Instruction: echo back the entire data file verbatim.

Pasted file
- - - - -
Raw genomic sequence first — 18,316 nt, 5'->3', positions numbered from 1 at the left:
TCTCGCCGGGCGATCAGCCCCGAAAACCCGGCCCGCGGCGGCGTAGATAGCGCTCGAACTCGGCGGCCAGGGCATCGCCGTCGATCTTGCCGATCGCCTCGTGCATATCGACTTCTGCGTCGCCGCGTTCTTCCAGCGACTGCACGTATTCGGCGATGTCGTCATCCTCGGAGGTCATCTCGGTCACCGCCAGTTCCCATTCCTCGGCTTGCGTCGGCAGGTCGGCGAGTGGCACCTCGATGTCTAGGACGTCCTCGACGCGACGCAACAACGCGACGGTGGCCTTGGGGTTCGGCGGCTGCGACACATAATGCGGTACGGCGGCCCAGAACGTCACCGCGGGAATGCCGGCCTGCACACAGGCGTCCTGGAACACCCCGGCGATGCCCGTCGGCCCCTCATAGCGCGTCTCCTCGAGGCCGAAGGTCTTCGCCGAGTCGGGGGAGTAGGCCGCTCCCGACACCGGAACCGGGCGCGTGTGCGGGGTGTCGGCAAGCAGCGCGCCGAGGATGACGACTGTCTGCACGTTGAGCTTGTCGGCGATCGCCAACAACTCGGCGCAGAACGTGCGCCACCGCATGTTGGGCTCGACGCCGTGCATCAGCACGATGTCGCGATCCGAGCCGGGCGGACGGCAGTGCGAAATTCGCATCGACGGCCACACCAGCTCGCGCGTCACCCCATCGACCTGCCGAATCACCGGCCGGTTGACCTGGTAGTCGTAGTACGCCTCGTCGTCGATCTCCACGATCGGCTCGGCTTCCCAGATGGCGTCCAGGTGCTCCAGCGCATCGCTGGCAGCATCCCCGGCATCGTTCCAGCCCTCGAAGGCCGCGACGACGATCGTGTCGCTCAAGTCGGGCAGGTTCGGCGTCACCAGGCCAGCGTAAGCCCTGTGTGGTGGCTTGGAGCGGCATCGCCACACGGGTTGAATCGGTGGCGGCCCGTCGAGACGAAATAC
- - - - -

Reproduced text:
Raw genomic sequence first — 18,316 nt, 5'->3', positions numbered from 1 at the left:
TCTCGCCGGGCGATCAGCCCCGAAAACCCGGCCCGCGGCGGCGTAGATAGCGCTCGAACTCGGCGGCCAGGGCATCGCCGTCGATCTTGCCGATCGCCTCGTGCATATCGACTTCTGCGTCGCCGCGTTCTTCCAGCGACTGCACGTATTCGGCGATGTCGTCATCCTCGGAGGTCATCTCGGTCACCGCCAGTTCCCATTCCTCGGCTTGCGTCGGCAGGTCGGCGAGTGGCACCTCGATGTCTAGGACGTCCTCGACGCGACGCAACAACGCGACGGTGGCCTTGGGGTTCGGCGGCTGCGACACATAATGCGGTACGGCGGCCCAGAACGTCACCGCGGGAATGCCGGCCTGCACACAGGCGTCCTGGAACACCCCGGCGATGCCCGTCGGCCCCTCATAGCGCGTCTCCTCGAGGCCGAAGGTCTTCGCCGAGTCGGGGGAGTAGGCCGCTCCCGACACCGGAACCGGGCGCGTGTGCGGGGTGTCGGCAAGCAGCGCGCCGAGGATGACGACTGTCTGCACGTTGAGCTTGTCGGCGATCGCCAACAACTCGGCGCAGAACGTGCGCCACCGCATGTTGGGCTCGACGCCGTGCATCAGCACGATGTCGCGATCCGAGCCGGGCGGACGGCAGTGCGAAATTCGCATCGACGGCCACACCAGCTCGCGCGTCACCCCATCGACCTGCCGAATCACCGGCCGGTTGACCTGGTAGTCGTAGTACGCCTCGTCGTCGATCTCCACGATCGGCTCGGCTTCCCAGATGGCGTCCAGGTGCTCCAGCGCATCGCTGGCAGCATCCCCGGCATCGTTCCAGCCCTCGAAGGCCGCGACGACGATCGTGTCGCTCAAGTCGGGCAGGTTCGGCGTCACCAGGCCAGCGTAAGCCCTGTGTGGTGGCTTGGAGCGGCATCGCCACACGGGTTGAATCGGTGGCGGCCCGTCGAGACGAAATAC